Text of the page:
Archive for the ‘Canada’ Category


TravelMuse Guide to the 2010 Winter Olympics

We’re counting down the hours with only two days until the opening ceremony of the 2010 Winter Olympic Games!

If you’re heading to Vancouver, Whistler or Richmond, British Columbia, download this FREE, handy guide packed full of restaurants, attractions, nightlife, shopping and event suggestions near the main venues, including: BC Place Stadium, Canada Hockey Place, Pacific Coliseum, Richmond Olympic Oval, Whistler and more.

Winter_olympicsDownload pdf

Whether you’re planning on getting in on the live action between Feb. 12 to 28 or you’re inspired to visit the beautiful province of British Columbia at a later date, we hope this helps you plan a great vacation.  Plan your trip to Vancouver and check out more Vancouver trip information on TravelMuse.

Guide courtesy of WCities

Note: If you have trouble downloading this pdf in your browser, right click on the “Download pdf” link and save the file to your computer.

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Glancing at my Facebook feed, I noticed that the official U.S. Snowboarding team had been chosen for the  Vancouver 2010 Olympics. Will the reining half-pipe champ Shaun White defend his title?

With the countdown to the Games (February 12 to 28) underway all eyes will be on Vancouver and Whistler.

I took a ski vacation to  Whistler Blackcomb in 2007 and this resort ranks as one of my favorites. It offers more mountain than you can possibly cover, great après ski and friendly people. Even three years ago there was a huge amount of construction underway in preparation for the games, so I’d love to return to see what changes have been made.

Fiona heads down the Women's Downhill and Super G

Fiona heads down the Olympic Women's Downhill and Super G.

Highlights of our trip:
What struck me soon after driving out of the airport was the gorgeous scenery of the Rocky Mountains and dramatic backdrop it provided to Vancouver itself. As you make the two-hour drive up to Whistler, the scenery just gets more impressive! As well as the phenomenal skiing, I can recommend:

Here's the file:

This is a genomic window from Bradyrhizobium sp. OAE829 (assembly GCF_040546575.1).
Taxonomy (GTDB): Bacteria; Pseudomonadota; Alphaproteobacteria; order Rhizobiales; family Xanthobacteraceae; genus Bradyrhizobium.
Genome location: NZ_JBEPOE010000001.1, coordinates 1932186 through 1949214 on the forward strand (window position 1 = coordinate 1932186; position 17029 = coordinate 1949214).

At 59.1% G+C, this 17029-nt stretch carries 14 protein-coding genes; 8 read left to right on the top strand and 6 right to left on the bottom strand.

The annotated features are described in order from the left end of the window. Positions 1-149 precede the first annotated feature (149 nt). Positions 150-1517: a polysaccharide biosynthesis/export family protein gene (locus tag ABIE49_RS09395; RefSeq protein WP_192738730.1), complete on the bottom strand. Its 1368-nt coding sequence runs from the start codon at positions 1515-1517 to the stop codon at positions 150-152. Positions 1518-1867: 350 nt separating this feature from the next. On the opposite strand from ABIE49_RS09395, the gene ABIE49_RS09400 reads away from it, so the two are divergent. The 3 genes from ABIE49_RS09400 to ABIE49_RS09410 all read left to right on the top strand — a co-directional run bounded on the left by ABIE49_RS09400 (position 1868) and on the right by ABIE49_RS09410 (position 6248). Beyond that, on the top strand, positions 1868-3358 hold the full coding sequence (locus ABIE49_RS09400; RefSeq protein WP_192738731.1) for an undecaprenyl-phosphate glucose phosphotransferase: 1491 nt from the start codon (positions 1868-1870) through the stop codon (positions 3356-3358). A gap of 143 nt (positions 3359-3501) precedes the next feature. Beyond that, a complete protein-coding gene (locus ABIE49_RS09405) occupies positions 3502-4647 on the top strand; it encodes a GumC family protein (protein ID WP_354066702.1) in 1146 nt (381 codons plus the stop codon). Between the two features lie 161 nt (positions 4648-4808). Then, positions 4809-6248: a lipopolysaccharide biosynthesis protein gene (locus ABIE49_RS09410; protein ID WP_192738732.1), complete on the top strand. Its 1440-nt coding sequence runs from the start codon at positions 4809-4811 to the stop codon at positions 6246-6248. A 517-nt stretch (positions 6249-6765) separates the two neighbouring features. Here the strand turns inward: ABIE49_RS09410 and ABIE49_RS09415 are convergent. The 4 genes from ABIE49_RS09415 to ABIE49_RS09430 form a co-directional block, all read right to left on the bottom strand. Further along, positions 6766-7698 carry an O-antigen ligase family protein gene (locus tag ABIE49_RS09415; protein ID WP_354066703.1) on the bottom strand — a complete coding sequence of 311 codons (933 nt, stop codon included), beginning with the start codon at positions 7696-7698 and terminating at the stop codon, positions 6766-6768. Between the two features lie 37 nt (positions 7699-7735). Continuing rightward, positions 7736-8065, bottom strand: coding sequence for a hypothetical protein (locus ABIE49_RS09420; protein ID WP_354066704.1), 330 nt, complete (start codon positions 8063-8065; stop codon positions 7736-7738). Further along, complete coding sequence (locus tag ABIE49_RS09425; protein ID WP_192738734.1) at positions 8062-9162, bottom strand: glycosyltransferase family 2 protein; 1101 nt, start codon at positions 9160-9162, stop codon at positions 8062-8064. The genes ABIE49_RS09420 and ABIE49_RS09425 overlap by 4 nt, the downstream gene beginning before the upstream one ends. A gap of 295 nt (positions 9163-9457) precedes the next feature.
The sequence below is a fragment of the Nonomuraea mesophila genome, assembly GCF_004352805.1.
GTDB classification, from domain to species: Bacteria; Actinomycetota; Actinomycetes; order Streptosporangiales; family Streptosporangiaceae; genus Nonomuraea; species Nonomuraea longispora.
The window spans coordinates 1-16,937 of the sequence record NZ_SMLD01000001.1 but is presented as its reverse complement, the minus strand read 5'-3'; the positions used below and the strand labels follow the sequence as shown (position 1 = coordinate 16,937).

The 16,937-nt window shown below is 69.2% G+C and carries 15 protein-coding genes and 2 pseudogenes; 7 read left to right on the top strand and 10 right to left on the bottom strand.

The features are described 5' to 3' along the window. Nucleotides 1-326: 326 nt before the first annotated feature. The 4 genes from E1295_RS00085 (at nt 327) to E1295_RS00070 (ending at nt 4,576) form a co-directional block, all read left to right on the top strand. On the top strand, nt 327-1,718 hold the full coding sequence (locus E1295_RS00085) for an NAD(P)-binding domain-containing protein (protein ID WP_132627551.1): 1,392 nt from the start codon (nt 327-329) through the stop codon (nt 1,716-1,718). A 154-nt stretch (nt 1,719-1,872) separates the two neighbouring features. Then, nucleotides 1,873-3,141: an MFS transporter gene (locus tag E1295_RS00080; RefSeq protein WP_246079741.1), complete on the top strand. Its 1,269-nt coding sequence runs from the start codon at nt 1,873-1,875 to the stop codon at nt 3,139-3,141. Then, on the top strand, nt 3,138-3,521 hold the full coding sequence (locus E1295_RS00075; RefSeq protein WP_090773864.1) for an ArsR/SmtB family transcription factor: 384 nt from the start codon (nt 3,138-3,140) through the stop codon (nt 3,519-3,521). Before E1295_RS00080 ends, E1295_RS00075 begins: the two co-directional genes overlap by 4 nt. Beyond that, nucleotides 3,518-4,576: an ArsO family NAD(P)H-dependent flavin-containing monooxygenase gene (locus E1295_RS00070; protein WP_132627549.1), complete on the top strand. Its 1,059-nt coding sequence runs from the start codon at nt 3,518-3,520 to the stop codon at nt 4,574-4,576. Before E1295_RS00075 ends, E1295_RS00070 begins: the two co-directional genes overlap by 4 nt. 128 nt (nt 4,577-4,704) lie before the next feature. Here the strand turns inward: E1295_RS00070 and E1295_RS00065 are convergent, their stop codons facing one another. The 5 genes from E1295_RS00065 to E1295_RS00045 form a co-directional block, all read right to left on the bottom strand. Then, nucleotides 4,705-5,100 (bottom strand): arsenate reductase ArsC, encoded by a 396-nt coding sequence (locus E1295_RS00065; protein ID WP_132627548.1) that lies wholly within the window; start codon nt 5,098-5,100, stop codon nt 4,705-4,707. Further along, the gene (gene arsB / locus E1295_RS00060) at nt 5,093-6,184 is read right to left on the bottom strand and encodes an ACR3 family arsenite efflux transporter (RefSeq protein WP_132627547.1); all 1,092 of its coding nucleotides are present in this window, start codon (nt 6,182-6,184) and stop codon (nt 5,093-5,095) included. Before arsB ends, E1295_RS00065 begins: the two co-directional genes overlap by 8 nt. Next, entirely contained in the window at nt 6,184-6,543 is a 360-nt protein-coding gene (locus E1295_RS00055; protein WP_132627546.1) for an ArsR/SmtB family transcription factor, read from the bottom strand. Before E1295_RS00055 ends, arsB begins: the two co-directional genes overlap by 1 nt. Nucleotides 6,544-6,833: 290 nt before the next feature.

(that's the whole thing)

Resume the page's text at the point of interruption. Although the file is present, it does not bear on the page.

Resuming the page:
1. The Westin Resort and Spa Whistler: Located right next to the gondola, this is a great place to stay—especially because they offer suites which made it ideal for preparing food for our 9 month old infant outside of regular eating hours. The FireRock Lounge provides a good après ski hangout and with great tapas. The Aubergine Grille also offers fine cuisine with a good of range of seafood.

2. Peak to Creek and Dusty’s Bar: One of my favorite runs on Whistler mountain was Peak to Creek—a seven kilometer (over four miles) groomed, intermediate run with over 5,000 feet of continuous vertical. After heading down without stopping, what better place to go than Dusty’s Bar.  A great place to kick back, relax and enjoy a well earned beer!

3. Infant Daycare, Creekside: This was the only one in the resort when we visited and we loved it. However, when I tried to find contact information to share I discovered that it’s no longer available. There are options for children ages 18 to 48 months with Whistler Kids Winter Childcare, including a daycare at The Westin. For children younger than 18 months, the resort advises contacting Babysitting Whistler.